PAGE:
Collective Action

Figure showing the spatio-temporal viewpoint of FEW nexus thinking.
This study identifies the key barriers to operationalizing FEW nexus at ground level and underlines the need for urban-rural shared perspectives in resource management.
Living in a harsh, desert climate, Omani rural communities have developed locally-appropriate knowledge to deal with water scarcity. Similar to the qanat, the aflaj taps into the natural water table and uses a gravity system to channel water through underground channels to villages. Traditional techniques of water management, such as the aflaj, represents a way of adapting to and coping with difficult climates which have persisted for millennia. However, knowledge systems have often ‘decayed’ with the onset of modernity.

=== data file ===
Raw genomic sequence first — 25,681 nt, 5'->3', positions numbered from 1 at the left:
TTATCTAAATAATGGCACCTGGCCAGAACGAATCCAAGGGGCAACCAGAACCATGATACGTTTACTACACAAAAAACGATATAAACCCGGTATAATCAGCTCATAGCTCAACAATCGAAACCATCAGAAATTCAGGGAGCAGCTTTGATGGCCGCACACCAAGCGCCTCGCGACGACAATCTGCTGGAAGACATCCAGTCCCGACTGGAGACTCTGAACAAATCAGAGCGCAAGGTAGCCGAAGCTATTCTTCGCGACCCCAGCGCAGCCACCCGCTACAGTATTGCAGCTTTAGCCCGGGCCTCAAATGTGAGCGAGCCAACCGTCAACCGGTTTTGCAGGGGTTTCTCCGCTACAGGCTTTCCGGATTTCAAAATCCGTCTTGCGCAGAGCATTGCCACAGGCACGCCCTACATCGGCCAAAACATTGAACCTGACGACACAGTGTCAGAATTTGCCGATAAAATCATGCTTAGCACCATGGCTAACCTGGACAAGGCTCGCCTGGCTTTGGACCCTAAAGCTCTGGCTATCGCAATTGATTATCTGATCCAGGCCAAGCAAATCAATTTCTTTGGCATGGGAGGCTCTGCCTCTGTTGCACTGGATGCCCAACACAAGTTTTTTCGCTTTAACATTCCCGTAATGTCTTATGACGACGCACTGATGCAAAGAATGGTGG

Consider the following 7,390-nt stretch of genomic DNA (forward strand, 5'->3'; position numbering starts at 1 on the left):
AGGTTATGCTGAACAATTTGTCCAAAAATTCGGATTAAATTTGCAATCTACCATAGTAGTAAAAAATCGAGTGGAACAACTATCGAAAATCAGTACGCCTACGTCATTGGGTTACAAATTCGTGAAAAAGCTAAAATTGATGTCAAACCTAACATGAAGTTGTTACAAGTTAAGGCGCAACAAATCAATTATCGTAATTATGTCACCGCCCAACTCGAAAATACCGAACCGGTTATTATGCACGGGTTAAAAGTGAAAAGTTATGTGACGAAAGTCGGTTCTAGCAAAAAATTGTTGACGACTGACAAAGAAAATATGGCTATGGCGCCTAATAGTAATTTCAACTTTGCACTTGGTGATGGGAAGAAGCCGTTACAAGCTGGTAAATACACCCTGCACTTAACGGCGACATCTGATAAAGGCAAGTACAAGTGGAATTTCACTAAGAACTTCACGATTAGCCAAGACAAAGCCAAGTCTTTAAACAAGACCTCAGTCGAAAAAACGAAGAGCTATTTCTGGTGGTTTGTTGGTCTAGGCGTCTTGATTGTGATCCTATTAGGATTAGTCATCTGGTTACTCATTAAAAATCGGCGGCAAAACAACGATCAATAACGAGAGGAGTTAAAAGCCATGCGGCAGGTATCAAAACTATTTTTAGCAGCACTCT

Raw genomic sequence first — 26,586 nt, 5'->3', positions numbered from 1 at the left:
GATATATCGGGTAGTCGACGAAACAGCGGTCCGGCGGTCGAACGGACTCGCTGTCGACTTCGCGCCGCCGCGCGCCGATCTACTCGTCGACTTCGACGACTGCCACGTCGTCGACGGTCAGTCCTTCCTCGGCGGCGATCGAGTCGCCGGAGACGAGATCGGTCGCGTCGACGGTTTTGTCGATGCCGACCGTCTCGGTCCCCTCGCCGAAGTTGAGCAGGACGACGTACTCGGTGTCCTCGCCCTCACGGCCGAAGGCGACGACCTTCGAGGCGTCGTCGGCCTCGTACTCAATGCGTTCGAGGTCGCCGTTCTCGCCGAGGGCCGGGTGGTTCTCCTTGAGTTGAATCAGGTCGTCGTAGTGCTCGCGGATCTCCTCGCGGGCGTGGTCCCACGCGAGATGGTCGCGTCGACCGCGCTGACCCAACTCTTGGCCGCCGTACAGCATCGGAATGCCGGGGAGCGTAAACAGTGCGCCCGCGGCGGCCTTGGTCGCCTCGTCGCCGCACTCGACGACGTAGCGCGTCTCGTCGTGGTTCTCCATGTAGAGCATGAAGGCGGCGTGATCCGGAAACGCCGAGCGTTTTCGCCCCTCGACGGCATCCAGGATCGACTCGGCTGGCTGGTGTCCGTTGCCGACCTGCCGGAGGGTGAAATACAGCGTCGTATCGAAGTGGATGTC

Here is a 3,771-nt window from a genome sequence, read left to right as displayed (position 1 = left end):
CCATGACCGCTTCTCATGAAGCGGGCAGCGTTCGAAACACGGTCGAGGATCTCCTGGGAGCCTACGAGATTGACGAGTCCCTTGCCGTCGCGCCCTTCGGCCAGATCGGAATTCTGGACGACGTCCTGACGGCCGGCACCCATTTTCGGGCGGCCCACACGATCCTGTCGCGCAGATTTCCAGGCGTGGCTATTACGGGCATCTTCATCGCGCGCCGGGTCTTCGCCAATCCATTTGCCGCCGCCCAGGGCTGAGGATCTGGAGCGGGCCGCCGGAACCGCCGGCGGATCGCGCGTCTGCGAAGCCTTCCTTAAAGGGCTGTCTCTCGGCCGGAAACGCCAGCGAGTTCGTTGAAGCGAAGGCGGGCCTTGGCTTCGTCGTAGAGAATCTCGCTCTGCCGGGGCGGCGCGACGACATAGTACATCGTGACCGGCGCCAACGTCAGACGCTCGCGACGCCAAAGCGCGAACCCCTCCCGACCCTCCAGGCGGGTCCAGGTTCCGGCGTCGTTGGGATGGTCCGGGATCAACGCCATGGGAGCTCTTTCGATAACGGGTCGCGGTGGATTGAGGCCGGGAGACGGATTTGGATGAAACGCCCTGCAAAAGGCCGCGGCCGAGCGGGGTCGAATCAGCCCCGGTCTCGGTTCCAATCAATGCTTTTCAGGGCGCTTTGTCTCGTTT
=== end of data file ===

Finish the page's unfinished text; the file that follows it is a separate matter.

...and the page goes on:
Elsevier, Social Science and Medicine, Volume 119, October 01, 2014
Globally, an estimated 748million people remain without access to improved sources of drinking water and close to 1 billion people practice open defecation (WHO/UNICEF, 2014). The lack of access to safe water and adequate sanitation presents significant health and development challenges to individuals and communities, especially in low and middle income countries. Recent research indicates that aside from financial challenges, the lack of social capital is a barrier to collective action for community based water and sanitation initiatives (Levison etal., 2011; Bisung and Elliott, 2014).